Become an Educator

If you’ve found an academic opportunity, this checklist can be used to guide your transition and develop a plan of action. Be sure to click on each action item below for more information and supporting resources.

Still searching for academic opportunities? Start with this checklist.

Please note: This checklist is for your informational use and not intended to replace the advice of professional advisors and specialists, including, but not limited to, attorneys and certified public accountants.

Prepare for possible interviews via phone or web conferencing software
  • Learn as much as you can about the institution and department (e.g., mission statement, philosophy, learning goals and objectives, faculty publications, staff information, student enrollment, etc.)
  • Write a list of questions to ask during the interview
  • Anticipate potential interview questions and make note of specific examples to support your responses

Helpful Resources:

Schedule a visit/interview to the institution
  • Request an itinerary before the visit
  • Plan to interview with various individuals including administration, faculty, staff, and students
  • Prepare to deliver a presentation on a specific topic (if necessary)
  • Gather documents to bring with you (CV/résumé, credentials and certifications, references, letters of recommendation, recent publications, previous course syllabi, teaching evaluations)
  • Tour the institution, college, and department (consider office space, facility, supplies, equipment, accessibility, parking, surrounding neighborhood, transportation)
  • Ask questions about the institution/college and get to know your potential colleagues and staff
  • Explore the community (consider educational, recreational, and cultural facilities, cost of living, availability of housing, and climate)
Send “thank you” emails or handwritten letters after each interview or visit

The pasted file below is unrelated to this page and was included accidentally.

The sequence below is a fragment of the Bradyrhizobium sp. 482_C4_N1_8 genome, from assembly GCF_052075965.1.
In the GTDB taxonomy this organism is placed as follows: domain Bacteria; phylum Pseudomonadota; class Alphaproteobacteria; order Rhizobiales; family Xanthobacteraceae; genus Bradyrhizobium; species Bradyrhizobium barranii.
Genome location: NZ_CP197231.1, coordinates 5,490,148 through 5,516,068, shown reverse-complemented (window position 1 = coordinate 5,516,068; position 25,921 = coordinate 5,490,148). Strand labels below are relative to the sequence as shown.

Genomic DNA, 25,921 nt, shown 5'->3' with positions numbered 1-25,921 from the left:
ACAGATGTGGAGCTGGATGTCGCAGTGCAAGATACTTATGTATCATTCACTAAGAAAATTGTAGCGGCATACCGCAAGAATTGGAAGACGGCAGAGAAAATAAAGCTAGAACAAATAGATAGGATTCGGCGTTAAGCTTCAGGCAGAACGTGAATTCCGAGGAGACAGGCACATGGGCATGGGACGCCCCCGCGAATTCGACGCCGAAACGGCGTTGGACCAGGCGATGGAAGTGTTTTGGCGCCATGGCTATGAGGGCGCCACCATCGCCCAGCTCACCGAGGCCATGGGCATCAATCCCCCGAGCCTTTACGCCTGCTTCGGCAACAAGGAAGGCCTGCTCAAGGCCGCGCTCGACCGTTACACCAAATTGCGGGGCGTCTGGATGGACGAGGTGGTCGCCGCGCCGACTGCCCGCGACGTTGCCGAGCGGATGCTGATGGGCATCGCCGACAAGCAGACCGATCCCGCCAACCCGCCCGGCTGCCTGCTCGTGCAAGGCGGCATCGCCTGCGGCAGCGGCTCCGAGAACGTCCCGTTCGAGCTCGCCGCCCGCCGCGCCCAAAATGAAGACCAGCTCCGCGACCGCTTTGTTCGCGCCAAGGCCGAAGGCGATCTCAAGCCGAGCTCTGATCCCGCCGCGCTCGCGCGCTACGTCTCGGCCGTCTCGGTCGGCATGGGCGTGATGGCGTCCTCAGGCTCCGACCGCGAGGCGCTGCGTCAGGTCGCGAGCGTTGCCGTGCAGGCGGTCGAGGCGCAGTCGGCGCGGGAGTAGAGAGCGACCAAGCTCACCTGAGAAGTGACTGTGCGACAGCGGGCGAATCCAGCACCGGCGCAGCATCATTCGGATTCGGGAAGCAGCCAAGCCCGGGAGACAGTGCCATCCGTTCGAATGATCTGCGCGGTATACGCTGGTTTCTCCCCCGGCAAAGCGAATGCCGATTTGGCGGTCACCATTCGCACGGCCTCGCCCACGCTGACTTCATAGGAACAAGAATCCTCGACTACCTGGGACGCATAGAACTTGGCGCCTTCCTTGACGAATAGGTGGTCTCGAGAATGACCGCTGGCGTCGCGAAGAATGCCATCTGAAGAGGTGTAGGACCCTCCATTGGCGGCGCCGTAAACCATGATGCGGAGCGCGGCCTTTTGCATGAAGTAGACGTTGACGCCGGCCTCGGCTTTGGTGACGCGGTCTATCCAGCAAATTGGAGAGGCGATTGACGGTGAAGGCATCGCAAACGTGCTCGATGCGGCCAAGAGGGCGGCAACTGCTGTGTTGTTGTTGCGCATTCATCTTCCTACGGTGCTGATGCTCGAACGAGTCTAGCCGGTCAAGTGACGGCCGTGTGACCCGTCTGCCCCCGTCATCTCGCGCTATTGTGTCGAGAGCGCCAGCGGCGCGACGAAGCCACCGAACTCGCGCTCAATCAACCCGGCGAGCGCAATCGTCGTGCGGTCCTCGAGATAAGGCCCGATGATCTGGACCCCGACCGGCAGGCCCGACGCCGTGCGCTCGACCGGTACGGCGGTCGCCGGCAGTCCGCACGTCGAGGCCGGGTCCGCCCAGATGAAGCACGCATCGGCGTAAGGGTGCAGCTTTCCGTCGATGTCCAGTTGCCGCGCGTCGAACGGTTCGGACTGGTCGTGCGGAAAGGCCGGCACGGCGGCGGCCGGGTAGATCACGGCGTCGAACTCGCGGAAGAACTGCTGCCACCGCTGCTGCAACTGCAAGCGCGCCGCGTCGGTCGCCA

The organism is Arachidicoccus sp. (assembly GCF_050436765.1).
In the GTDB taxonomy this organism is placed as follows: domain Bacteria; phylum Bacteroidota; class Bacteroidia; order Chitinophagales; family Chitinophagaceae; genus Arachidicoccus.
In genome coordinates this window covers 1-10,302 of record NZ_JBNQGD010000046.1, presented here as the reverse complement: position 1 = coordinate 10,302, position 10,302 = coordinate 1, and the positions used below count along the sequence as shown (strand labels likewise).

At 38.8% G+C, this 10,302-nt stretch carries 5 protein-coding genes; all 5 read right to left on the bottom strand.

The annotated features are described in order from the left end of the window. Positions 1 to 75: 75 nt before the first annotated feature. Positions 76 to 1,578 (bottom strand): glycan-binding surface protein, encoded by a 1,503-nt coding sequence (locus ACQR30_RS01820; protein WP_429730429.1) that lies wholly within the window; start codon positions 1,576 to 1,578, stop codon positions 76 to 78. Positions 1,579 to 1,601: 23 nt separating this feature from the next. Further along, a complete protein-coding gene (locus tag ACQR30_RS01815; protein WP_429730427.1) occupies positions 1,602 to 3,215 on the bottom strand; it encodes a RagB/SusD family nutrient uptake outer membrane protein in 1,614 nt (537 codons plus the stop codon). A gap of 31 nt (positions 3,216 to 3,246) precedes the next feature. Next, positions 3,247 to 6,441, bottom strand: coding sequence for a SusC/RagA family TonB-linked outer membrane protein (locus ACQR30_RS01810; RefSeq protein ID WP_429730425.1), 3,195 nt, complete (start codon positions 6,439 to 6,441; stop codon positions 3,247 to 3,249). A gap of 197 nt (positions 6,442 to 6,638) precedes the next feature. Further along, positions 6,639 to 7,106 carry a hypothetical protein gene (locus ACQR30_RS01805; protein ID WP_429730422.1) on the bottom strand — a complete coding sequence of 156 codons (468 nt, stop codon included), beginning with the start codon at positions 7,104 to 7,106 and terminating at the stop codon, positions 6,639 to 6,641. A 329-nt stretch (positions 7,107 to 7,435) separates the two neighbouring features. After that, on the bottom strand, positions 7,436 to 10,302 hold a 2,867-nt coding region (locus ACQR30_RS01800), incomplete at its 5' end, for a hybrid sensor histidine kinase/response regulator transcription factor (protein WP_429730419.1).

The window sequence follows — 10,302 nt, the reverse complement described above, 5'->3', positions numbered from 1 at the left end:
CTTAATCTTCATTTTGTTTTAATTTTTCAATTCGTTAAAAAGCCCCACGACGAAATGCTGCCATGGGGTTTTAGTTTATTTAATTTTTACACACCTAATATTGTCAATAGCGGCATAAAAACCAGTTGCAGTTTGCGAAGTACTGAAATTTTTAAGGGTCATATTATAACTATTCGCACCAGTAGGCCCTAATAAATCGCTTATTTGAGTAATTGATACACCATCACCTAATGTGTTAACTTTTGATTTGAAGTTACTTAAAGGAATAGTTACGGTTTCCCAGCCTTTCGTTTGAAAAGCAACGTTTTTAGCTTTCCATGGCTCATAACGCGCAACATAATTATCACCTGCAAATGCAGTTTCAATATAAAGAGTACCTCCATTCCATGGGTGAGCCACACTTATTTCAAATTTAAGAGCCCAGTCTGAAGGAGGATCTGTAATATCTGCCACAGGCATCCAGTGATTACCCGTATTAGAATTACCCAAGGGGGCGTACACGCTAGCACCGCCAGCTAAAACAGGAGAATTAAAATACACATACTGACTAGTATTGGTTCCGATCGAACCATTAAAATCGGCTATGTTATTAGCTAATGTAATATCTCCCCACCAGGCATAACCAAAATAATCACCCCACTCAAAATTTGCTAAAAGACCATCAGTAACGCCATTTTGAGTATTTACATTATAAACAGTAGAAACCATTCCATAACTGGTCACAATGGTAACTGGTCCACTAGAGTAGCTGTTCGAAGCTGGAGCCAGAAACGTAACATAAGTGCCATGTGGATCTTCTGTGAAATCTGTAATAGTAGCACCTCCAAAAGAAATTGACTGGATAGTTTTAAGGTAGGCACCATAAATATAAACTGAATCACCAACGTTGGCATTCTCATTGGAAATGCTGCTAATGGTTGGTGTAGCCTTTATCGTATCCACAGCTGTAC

• Show appreciation for the employer’s time and consideration
  • Reiterate your interest in the opportunity and the institution
  • Restate your qualifications for the position
  • Provide any information that may have been requested during the interview
Gather enough information to make an informed decision if and when you receive an offer
  • Information about the institution and department
    • How does the department function? How does it fit in with the rest of the college?
    • What do the chair and/or program director do? How involved is the chair/program director?
    • How is the department viewed by their graduate students as well as dental students?
    • How much does the institution/college/department value development for new faculty members? Are there opportunities for growth and development?
    • Who will be your mentor?
    • Is the department open to new ideas? Is change possible?
    • What is the financial freedom of the department? (e.g., clinical income, tuition, state support, institutional support)
    • Other considerations include: location, facility, administration, staff, students, research, resources, support, reputation, policies and procedures
  • Information about the administration and potential colleagues
    • Based on your discussions and interactions, do you feel a sense of compatibility and relatability with individuals in the department?
    • Do you share similar values and interests?
    • Is there team effort or do individuals work in separate groups?
    • What emphasis is placed on getting involved in departmental, college-level, campus-level, or state-level activities, as well as regional and national societies?
    • Other considerations include: teaching philosophies, research, continuing education, etc.
  • Information about the academic position
    • What is the type of academic position? (e.g., clinical, tenure-track, faculty, program chair, program director)
    • Is it full-time or part-time? (e.g., 1.0 FTE: 4-5 days per week)
    • What are the education/teaching responsibilities? (e.g., pre-doctoral, graduate, or both)
    • Are there examples of course syllabi for the courses you will be asked to teach?
    • What research and/or creative activities are expected? (e.g., publications, oral presentations, other methods of presentations, etc.)
    • How is research funded? (e.g., soft versus hard money, awards, grants, etc.)
    • What professional and/or clinical service activities does the position entail?
    • Other considerations include: length of agreement, compensation, benefits, tenure and promotion process, funding, access to equipment, facilities, and resources, decision-making authority, policies and procedures, and professional development opportunities
Request a draft of the employment agreement after receiving an offer and review with an attorney
  • What is the length of the agreement? Are there periodic reviews? (e.g., annual, bi-annual)
  • Ensure the employment agreement matches the arrangement discussed
  • Share any expectations and reservations with all parties involved
  • Work with the attorney and prospective employer to negotiate changes to an agreement (if necessary)
Accept the offer and sign the employment agreement when mutual satisfaction is reached between both parties

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